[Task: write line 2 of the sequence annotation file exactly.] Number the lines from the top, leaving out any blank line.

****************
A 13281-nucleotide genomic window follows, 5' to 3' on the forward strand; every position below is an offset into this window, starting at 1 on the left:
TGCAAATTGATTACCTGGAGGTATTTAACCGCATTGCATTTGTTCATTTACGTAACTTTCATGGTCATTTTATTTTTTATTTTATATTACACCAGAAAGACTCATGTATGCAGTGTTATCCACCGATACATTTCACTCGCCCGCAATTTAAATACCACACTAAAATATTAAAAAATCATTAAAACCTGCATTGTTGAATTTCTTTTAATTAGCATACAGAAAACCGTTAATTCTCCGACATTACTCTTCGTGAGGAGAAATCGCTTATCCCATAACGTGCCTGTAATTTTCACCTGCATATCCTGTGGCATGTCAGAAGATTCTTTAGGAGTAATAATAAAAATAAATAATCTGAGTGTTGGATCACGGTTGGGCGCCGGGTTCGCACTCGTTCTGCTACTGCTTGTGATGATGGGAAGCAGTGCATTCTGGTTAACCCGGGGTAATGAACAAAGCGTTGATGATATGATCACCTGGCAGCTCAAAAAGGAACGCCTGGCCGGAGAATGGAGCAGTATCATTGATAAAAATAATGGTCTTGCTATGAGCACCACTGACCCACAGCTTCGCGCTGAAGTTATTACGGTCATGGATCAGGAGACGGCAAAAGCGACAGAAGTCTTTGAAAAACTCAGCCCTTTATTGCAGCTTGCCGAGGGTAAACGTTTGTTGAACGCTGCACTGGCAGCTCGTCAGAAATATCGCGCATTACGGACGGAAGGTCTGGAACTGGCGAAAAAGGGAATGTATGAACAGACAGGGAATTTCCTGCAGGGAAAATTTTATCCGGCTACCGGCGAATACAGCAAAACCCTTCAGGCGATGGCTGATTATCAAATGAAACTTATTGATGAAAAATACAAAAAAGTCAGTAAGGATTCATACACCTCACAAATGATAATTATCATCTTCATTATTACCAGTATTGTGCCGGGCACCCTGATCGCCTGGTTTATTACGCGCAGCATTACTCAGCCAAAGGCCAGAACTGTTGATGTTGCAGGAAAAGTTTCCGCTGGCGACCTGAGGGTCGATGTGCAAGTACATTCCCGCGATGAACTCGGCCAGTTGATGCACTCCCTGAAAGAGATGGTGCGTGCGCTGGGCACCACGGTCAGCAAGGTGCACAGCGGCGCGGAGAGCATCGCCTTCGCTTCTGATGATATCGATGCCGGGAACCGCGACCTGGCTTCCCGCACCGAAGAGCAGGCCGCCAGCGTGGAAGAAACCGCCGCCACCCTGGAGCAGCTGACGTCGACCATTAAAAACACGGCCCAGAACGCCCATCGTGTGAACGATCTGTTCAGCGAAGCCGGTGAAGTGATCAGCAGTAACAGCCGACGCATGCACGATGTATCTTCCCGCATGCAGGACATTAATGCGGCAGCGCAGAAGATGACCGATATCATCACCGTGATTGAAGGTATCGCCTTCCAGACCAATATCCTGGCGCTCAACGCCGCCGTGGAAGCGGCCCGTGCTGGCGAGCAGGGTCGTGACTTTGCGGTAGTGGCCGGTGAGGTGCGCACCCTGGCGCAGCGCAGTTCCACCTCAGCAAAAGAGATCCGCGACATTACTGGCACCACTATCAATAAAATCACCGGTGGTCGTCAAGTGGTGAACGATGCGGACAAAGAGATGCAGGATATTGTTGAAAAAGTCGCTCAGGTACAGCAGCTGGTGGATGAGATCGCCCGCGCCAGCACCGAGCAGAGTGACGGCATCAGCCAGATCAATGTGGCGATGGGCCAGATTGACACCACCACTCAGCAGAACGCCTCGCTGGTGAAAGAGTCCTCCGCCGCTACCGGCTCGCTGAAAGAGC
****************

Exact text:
TGCAAATTGATTACCTGGAGGTATTTAACCGCATTGCATTTGTTCATTTACGTAACTTTCATGGTCATTTTATTTTTTATTTTATATTACACCAGAAAGACTCATGTATGCAGTGTTATCCACCGATACATTTCACTCGCCCGCAATTTAAATACCACACTAAAATATTAAAAAATCATTAAAACCTGCATTGTTGAATTTCTTTTAATTAGCATACAGAAAACCGTTAATTCTCCGACATTACTCTTCGTGAGGAGAAATCGCTTATCCCATAACGTGCCTGTAATTTTCACCTGCATATCCTGTGGCATGTCAGAAGATTCTTTAGGAGTAATAATAAAAATAAATAATCTGAGTGTTGGATCACGGTTGGGCGCCGGGTTCGCACTCGTTCTGCTACTGCTTGTGATGATGGGAAGCAGTGCATTCTGGTTAACCCGGGGTAATGAACAAAGCGTTGATGATATGATCACCTGGCAGCTCAAAAAGGAACGCCTGGCCGGAGAATGGAGCAGTATCATTGATAAAAATAATGGTCTTGCTATGAGCACCACTGACCCACAGCTTCGCGCTGAAGTTATTACGGTCATGGATCAGGAGACGGCAAAAGCGACAGAAGTCTTTGAAAAACTCAGCCCTTTATTGCAGCTTGCCGAGGGTAAACGTTTGTTGAACGCTGCACTGGCAGCTCGTCAGAAATATCGCGCATTACGGACGGAAGGTCTGGAACTGGCGAAAAAGGGAATGTATGAACAGACAGGGAATTTCCTGCAGGGAAAATTTTATCCGGCTACCGGCGAATACAGCAAAACCCTTCAGGCGATGGCTGATTATCAAATGAAACTTATTGATGAAAAATACAAAAAAGTCAGTAAGGATTCATACACCTCACAAATGATAATTATCATCTTCATTATTACCAGTATTGTGCCGGGCACCCTGATCGCCTGGTTTATTACGCGCAGCATTACTCAGCCAAAGGCCAGAACTGTTGATGTTGCAGGAAAAGTTTCCGCTGGCGACCTGAGGGTCGATGTGCAAGTACATTCCCGCGATGAACTCGGCCAGTTGATGCACTCCCTGAAAGAGATGGTGCGTGCGCTGGGCACCACGGTCAGCAAGGTGCACAGCGGCGCGGAGAGCATCGCCTTCGCTTCTGATGATATCGATGCCGGGAACCGCGACCTGGCTTCCCGCACCGAAGAGCAGGCCGCCAGCGTGGAAGAAACCGCCGCCACCCTGGAGCAGCTGACGTCGACCATTAAAAACACGGCCCAGAACGCCCATCGTGTGAACGATCTGTTCAGCGAAGCCGGTGAAGTGATCAGCAGTAACAGCCGACGCATGCACGATGTATCTTCCCGCATGCAGGACATTAATGCGGCAGCGCAGAAGATGACCGATATCATCACCGTGATTGAAGGTATCGCCTTCCAGACCAATATCCTGGCGCTCAACGCCGCCGTGGAAGCGGCCCGTGCTGGCGAGCAGGGTCGTGACTTTGCGGTAGTGGCCGGTGAGGTGCGCACCCTGGCGCAGCGCAGTTCCACCTCAGCAAAAGAGATCCGCGACATTACTGGCACCACTATCAATAAAATCACCGGTGGTCGTCAAGTGGTGAACGATGCGGACAAAGAGATGCAGGATATTGTTGAAAAAGTCGCTCAGGTACAGCAGCTGGTGGATGAGATCGCCCGCGCCAGCACCGAGCAGAGTGACGGCATCAGCCAGATCAATGTGGCGATGGGCCAGATTGACACCACCACTCAGCAGAACGCCTCGCTGGTGAAAGAGTCCTCCGCCGCTACCGGCTCGCTGAAAGAGC